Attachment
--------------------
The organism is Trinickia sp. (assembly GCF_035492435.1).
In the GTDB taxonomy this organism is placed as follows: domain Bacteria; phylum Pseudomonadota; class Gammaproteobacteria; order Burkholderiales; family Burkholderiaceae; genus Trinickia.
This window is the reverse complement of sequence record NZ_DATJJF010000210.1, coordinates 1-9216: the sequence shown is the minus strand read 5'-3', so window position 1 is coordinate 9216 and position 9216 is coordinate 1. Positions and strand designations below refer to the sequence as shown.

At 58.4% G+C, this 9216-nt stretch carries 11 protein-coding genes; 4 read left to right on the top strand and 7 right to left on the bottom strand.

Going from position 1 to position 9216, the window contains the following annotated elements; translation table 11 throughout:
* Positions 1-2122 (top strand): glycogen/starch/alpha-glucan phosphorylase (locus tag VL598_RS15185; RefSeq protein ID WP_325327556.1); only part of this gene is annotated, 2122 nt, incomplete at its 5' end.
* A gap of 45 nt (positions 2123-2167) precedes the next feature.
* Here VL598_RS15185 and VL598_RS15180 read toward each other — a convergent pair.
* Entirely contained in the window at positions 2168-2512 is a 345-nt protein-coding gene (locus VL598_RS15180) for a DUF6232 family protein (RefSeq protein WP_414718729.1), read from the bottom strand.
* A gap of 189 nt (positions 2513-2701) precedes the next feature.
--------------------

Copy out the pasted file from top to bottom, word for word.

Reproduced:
The organism is Trinickia sp. (assembly GCF_035492435.1).
In the GTDB taxonomy this organism is placed as follows: domain Bacteria; phylum Pseudomonadota; class Gammaproteobacteria; order Burkholderiales; family Burkholderiaceae; genus Trinickia.
This window is the reverse complement of sequence record NZ_DATJJF010000210.1, coordinates 1-9216: the sequence shown is the minus strand read 5'-3', so window position 1 is coordinate 9216 and position 9216 is coordinate 1. Positions and strand designations below refer to the sequence as shown.

At 58.4% G+C, this 9216-nt stretch carries 11 protein-coding genes; 4 read left to right on the top strand and 7 right to left on the bottom strand.

Going from position 1 to position 9216, the window contains the following annotated elements; translation table 11 throughout:
* Positions 1-2122 (top strand): glycogen/starch/alpha-glucan phosphorylase (locus tag VL598_RS15185; RefSeq protein ID WP_325327556.1); only part of this gene is annotated, 2122 nt, incomplete at its 5' end.
* A gap of 45 nt (positions 2123-2167) precedes the next feature.
* Here VL598_RS15185 and VL598_RS15180 read toward each other — a convergent pair.
* Entirely contained in the window at positions 2168-2512 is a 345-nt protein-coding gene (locus VL598_RS15180) for a DUF6232 family protein (RefSeq protein WP_414718729.1), read from the bottom strand.
* A gap of 189 nt (positions 2513-2701) precedes the next feature.